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  97. David C. said on January 12, 2018 at 5:49 pm

    Would it be greedy to hope for the pee tape to come out?

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  98. alex said on January 12, 2018 at 6:03 pm

    Even Time Magazine is reporting about the porn star. And using the word shithole. Fuckin’ A.

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  99. Sherri said on January 12, 2018 at 8:04 pm

    The Seattle Times, which loves both-siderism and bipartisanship and loathes the estate tax, bluntly calls trump a racist.

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  100. Dexter said on January 12, 2018 at 8:18 pm

    Ice storm, slippery roads, no new used van…supposed to be here tomorrow late morning… no big deal. It’s icy everywhere here, even my covered porch is black-icy. All vehicle doors frozen-stuck; I had to really work on them to get ’em open.
    Why did Dr. King’s nephew meet with Trump? He didn’t know Trump is a raging racist asshole?

    Monday, Dr. King’s day. If I get back to D.C. I want to see his sculptured monument and tour the African American Museum…but I think Dorothy wrote it’s hard to get into that place because of high constant demand for admission. After all the monuments and statues and sculptures and historical sites I have visited , there is one that stands out, meaning it moved my soul greatly in sadness and remembrance, and I have mentioned it before, and it’s my pilgrimage, in 1968, to the 16th Street Baptist Church in Birmingham, Alabama, 4 years and 9 months after the 9-15-63 bombing. The visit put me into an ethereal state, and a somber ethereal state at that.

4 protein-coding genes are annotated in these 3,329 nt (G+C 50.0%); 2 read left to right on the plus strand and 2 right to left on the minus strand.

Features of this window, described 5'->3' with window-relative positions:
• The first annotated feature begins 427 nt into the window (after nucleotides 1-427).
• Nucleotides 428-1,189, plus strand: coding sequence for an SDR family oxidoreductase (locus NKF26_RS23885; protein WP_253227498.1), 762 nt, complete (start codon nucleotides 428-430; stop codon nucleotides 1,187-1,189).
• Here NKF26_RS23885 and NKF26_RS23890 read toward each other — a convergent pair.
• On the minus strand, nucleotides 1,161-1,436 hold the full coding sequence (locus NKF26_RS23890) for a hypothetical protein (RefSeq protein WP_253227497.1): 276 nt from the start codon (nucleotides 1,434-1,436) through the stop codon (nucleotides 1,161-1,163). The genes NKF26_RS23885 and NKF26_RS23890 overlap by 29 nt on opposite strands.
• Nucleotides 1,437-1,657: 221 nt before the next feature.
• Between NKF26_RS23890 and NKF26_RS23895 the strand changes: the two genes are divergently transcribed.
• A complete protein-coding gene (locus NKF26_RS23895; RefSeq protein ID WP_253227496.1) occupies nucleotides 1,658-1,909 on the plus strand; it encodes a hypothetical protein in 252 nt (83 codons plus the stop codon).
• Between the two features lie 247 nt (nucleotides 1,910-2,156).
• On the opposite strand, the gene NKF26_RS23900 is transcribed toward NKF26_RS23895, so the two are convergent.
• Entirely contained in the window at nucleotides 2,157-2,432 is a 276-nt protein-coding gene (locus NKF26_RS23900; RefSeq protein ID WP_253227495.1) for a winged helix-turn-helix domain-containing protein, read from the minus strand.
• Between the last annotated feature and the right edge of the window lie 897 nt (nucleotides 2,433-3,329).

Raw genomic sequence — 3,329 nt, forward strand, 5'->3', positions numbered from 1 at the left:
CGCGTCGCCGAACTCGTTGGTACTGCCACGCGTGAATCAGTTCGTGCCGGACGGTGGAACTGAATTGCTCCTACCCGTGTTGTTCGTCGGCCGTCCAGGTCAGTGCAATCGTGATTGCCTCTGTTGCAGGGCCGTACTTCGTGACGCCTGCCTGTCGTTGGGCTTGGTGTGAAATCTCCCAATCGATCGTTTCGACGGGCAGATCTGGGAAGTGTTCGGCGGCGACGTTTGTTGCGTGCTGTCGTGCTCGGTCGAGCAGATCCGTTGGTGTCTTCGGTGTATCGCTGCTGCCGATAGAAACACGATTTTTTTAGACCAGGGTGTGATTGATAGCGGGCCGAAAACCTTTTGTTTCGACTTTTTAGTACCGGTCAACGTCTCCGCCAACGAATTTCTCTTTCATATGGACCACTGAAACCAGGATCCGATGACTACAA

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  101. basset said on January 12, 2018 at 8:27 pm

    I’ve been to the Lorraine Motel in Memphis, back before it was upgraded into the National Civil Rights Museum… pretty hard to get in there for the same reasons, I’ve heard, and I don’t get to Memphis much if I can help it. Quite a memorable experience, though, to stand outside the Lorraine early on a Sunday morning and just vibe, looking at the window Ray shot from and the motel balcony.

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  102. brian stouder said on January 12, 2018 at 9:18 pm

    Dexter – places like that genuinely affect me, also.

    A summer ago, the young folks and I went south-southeast (wedding in the Florida Keys) and stopped through Charleston, SC…and – although it wasn’t on my radar, we rolled right past the AME church where the young racist puke committed his atrocity.

    As we realized what we were seeing, we agreed that the only appropriate thing we could do…was roll on, as we discussed why some people do the things they do (we were fairly certain that the place didn’t really want terrorism-tourists; nor did we want to be that).

    The major-big battlefields we’ve visited – especially Sharpsburg/Antietam – similarly induce an odd combination of awe and dread.